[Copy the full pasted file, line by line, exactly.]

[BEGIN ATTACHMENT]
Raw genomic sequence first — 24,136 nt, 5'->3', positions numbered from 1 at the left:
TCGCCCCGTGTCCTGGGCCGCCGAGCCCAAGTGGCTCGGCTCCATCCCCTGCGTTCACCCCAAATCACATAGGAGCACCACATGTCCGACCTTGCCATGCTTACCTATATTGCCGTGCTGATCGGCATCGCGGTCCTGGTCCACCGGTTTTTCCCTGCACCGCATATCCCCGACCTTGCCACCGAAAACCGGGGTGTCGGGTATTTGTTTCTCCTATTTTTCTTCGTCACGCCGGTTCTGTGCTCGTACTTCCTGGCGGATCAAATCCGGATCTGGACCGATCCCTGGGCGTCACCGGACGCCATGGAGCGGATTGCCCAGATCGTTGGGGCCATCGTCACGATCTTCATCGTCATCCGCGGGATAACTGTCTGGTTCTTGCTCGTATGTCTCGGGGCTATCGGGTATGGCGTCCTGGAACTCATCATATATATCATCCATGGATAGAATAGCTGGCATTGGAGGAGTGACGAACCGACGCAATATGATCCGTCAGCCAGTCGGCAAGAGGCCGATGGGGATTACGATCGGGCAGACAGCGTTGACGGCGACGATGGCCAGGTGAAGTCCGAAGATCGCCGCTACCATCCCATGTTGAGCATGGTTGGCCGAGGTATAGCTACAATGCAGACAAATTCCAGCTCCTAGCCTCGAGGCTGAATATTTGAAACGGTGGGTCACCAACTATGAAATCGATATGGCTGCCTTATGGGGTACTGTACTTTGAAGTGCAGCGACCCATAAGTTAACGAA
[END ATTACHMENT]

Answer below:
Raw genomic sequence first — 24,136 nt, 5'->3', positions numbered from 1 at the left:
TCGCCCCGTGTCCTGGGCCGCCGAGCCCAAGTGGCTCGGCTCCATCCCCTGCGTTCACCCCAAATCACATAGGAGCACCACATGTCCGACCTTGCCATGCTTACCTATATTGCCGTGCTGATCGGCATCGCGGTCCTGGTCCACCGGTTTTTCCCTGCACCGCATATCCCCGACCTTGCCACCGAAAACCGGGGTGTCGGGTATTTGTTTCTCCTATTTTTCTTCGTCACGCCGGTTCTGTGCTCGTACTTCCTGGCGGATCAAATCCGGATCTGGACCGATCCCTGGGCGTCACCGGACGCCATGGAGCGGATTGCCCAGATCGTTGGGGCCATCGTCACGATCTTCATCGTCATCCGCGGGATAACTGTCTGGTTCTTGCTCGTATGTCTCGGGGCTATCGGGTATGGCGTCCTGGAACTCATCATATATATCATCCATGGATAGAATAGCTGGCATTGGAGGAGTGACGAACCGACGCAATATGATCCGTCAGCCAGTCGGCAAGAGGCCGATGGGGATTACGATCGGGCAGACAGCGTTGACGGCGACGATGGCCAGGTGAAGTCCGAAGATCGCCGCTACCATCCCATGTTGAGCATGGTTGGCCGAGGTATAGCTACAATGCAGACAAATTCCAGCTCCTAGCCTCGAGGCTGAATATTTGAAACGGTGGGTCACCAACTATGAAATCGATATGGCTGCCTTATGGGGTACTGTACTTTGAAGTGCAGCGACCCATAAGTTAACGAA